Are we there yet? eLearning in library and information science courses in Australia

Research output: Contribution to journalArticle

2 Citations (Scopus)

Abstract

Tertiary education in Australia has long been associated with the integration of developing technologies as a vehicle for distance education. As personal access to the Web has become more affordable, tertiary institutions have implemented wholly online courses to create flexible elearning spaces for students. While there are tangible benefits attached to online education programs, there are also disadvantages and high attrition rates. The results published in this paper are drawn from research conducted by the student sub-study group of the Re-conceptualising and re-positioning Australian library and information science education for the twenty-first century research project. The student sub-study group explored online learning and student satisfaction with courses, course materials and delivery modes, the emotional response to online learning environments, and some of the enablers and inhibitors experienced by students studying online. Findings presented in this paper indicate that both current students and graduates felt online LIS programs were definitely on the way, but there is still room for improvement. However, the findings of this research project also need to be considered in the context of the LIS demographic, which is distinctive to the profession.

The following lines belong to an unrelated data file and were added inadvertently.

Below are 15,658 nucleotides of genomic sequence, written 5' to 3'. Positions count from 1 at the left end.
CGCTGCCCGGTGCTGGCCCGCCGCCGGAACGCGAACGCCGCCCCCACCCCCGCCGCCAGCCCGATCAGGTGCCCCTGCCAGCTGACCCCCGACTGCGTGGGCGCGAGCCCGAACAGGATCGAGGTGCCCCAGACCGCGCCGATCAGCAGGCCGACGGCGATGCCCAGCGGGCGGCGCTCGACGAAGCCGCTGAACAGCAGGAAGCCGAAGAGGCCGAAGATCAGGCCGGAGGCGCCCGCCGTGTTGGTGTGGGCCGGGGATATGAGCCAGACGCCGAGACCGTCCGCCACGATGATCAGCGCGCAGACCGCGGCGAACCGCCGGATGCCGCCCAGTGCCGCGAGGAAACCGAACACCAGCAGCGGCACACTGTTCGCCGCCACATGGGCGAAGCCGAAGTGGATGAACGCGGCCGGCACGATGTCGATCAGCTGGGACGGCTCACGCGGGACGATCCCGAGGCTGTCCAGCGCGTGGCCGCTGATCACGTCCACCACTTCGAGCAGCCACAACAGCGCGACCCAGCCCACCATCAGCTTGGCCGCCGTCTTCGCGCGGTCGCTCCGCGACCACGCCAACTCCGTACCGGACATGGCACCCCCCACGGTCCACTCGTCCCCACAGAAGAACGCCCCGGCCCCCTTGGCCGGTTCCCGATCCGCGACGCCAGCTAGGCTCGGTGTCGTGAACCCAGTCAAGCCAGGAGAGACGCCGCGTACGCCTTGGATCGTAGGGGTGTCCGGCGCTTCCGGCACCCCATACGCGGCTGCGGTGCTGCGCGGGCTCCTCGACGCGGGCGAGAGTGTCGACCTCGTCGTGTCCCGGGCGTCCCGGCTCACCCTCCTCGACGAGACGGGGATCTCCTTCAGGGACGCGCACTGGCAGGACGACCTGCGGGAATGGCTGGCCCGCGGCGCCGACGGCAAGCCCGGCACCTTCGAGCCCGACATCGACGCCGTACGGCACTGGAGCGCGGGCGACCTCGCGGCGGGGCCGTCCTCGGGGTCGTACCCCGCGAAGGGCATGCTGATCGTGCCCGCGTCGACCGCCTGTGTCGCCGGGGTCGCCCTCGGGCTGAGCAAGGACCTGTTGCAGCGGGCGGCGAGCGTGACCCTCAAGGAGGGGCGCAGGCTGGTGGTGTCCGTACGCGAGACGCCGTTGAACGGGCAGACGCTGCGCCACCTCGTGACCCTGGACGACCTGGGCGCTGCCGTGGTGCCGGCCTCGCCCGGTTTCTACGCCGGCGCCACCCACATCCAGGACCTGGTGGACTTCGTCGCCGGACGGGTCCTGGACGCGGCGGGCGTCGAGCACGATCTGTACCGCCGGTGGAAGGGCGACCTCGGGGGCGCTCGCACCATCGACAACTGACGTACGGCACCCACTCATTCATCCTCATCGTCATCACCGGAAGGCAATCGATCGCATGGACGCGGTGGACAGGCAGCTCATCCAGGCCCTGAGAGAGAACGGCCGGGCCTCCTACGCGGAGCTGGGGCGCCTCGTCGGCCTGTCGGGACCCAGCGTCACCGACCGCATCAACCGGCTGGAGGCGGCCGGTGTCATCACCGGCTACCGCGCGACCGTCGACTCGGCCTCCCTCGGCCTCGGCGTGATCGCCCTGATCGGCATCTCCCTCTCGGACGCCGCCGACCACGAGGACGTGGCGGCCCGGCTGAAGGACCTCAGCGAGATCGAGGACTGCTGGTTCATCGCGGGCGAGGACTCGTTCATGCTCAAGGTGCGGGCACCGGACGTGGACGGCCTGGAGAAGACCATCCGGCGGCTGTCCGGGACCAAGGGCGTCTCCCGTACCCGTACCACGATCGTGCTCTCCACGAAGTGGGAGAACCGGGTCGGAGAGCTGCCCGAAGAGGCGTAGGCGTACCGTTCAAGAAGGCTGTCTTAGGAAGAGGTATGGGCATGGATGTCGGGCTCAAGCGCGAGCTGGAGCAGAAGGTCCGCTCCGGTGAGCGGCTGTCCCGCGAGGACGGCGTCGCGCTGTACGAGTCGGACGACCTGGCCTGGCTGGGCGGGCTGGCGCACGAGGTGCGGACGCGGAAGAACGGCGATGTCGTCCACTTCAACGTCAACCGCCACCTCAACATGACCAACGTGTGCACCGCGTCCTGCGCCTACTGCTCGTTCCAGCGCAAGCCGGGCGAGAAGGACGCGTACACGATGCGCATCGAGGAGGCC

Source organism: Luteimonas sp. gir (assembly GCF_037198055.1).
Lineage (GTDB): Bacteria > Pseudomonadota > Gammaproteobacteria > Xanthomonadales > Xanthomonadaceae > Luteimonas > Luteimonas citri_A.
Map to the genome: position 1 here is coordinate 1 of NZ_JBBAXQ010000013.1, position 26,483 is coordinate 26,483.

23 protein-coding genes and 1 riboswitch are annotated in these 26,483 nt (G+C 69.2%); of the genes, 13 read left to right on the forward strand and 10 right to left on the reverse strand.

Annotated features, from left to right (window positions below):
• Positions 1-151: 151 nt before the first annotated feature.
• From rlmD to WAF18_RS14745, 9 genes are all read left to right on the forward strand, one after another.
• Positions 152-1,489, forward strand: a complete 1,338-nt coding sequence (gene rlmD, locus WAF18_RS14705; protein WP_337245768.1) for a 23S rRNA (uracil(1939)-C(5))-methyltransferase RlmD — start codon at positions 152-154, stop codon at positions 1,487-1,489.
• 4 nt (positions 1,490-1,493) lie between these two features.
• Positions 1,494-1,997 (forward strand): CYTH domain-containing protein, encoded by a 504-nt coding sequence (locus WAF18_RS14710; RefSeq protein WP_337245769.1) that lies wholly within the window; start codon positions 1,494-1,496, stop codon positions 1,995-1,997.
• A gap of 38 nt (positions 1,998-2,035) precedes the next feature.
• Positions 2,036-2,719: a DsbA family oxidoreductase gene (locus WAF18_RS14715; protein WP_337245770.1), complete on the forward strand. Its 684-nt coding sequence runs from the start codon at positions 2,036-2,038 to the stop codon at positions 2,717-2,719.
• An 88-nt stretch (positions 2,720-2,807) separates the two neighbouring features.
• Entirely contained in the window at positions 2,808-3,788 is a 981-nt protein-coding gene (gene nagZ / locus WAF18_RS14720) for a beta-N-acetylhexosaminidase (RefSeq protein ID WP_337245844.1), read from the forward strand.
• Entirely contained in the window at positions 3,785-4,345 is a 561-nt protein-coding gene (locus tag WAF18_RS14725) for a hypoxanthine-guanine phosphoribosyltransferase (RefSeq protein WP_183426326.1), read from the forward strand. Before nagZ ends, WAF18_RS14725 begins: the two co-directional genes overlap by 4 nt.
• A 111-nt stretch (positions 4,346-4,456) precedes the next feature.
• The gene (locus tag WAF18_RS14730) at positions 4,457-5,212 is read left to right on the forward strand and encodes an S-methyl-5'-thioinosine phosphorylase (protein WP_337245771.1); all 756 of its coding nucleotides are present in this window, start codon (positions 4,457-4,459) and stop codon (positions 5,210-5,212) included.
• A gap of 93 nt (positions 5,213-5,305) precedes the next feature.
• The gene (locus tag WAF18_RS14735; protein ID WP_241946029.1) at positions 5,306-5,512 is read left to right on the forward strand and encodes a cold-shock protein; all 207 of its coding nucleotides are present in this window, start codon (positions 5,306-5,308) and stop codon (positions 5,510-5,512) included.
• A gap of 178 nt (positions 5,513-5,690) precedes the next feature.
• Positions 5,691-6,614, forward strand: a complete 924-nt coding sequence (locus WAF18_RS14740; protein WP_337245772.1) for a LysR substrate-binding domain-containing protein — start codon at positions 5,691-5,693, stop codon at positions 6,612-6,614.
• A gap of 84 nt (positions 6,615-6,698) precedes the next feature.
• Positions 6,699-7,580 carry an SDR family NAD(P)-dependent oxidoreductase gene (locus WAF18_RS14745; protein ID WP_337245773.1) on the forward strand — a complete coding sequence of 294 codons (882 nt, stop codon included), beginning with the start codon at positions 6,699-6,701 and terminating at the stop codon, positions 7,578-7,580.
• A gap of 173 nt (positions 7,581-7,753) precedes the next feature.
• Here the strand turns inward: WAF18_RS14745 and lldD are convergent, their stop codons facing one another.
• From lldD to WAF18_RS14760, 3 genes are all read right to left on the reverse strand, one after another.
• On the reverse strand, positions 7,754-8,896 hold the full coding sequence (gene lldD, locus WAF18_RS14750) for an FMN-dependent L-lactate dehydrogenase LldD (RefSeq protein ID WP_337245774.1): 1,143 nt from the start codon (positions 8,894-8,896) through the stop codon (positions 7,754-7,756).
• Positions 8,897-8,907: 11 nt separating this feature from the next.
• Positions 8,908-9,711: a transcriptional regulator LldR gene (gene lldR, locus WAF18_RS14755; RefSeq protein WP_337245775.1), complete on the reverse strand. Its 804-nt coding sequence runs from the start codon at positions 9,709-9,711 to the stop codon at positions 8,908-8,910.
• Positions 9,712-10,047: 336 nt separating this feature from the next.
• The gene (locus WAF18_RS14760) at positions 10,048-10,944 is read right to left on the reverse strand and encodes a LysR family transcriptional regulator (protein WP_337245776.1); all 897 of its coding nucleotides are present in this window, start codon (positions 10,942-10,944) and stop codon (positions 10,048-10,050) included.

Original languageEnglish
Pages (from-to)205-218
Number of pages14
JournalEducation for Information
Volume29
Issue number3-4
Publication statusPublished - 2012

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